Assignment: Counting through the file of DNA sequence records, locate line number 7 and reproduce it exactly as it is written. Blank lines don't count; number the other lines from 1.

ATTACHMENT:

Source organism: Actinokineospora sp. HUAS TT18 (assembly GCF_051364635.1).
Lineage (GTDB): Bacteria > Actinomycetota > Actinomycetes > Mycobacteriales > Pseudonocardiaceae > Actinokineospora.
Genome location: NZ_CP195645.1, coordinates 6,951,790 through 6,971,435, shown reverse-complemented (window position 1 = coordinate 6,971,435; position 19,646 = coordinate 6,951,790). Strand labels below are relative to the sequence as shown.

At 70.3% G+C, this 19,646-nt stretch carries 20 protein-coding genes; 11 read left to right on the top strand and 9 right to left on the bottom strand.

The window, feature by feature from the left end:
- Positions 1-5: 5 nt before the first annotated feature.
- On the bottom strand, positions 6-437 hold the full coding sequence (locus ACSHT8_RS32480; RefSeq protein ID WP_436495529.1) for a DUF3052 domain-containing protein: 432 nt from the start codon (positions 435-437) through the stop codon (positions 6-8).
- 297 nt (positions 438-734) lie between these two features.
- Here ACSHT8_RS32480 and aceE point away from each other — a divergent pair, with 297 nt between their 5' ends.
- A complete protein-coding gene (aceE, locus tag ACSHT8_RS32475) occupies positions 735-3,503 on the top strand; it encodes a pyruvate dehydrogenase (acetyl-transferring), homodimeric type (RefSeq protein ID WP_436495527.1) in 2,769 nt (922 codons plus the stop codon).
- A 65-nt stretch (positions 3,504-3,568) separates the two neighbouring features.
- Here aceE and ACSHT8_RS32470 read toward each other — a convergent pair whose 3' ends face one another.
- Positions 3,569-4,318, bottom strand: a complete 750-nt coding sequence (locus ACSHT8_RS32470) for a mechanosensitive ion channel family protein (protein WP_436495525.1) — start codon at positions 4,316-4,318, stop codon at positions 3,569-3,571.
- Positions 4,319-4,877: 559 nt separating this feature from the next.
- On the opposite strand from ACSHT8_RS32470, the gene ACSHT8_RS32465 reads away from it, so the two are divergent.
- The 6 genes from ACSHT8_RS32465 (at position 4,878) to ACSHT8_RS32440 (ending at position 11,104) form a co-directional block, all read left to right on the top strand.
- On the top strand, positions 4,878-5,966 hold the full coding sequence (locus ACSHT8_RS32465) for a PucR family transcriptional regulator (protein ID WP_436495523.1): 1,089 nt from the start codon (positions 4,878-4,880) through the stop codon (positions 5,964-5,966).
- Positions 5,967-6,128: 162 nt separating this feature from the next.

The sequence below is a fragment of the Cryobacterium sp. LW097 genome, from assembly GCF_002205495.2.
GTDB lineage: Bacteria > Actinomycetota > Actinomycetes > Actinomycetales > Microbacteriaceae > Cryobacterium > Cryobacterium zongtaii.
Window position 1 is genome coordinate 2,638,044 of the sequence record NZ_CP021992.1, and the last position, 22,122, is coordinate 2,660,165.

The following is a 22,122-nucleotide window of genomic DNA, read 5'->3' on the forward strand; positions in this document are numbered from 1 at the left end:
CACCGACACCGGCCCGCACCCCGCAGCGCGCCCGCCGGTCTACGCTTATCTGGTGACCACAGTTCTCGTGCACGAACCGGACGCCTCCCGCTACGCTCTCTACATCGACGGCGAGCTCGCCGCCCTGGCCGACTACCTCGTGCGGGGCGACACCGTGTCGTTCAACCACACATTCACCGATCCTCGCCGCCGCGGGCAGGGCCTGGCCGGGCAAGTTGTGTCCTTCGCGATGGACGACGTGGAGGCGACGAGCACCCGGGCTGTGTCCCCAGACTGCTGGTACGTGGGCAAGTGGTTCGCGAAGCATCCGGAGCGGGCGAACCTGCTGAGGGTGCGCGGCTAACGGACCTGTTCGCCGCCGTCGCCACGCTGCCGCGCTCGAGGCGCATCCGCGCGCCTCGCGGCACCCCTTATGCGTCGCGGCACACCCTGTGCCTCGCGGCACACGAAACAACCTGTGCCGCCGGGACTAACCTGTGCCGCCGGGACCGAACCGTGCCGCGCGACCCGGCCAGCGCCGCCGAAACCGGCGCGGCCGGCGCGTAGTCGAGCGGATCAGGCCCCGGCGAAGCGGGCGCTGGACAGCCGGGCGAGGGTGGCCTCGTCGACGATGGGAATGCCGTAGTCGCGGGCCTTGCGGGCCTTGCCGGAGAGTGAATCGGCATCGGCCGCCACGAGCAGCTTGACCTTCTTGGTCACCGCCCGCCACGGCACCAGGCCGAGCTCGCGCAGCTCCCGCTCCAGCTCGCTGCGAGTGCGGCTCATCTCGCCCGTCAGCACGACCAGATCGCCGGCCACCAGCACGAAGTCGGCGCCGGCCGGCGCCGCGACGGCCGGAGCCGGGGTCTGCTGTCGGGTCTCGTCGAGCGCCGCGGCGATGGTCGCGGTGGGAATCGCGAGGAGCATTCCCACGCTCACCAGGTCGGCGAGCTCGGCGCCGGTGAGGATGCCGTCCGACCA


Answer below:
- On the bottom strand, positions 6-437 hold the full coding sequence (locus ACSHT8_RS32480; RefSeq protein ID WP_436495529.1) for a DUF3052 domain-containing protein: 432 nt from the start codon (positions 435-437) through the stop codon (positions 6-8).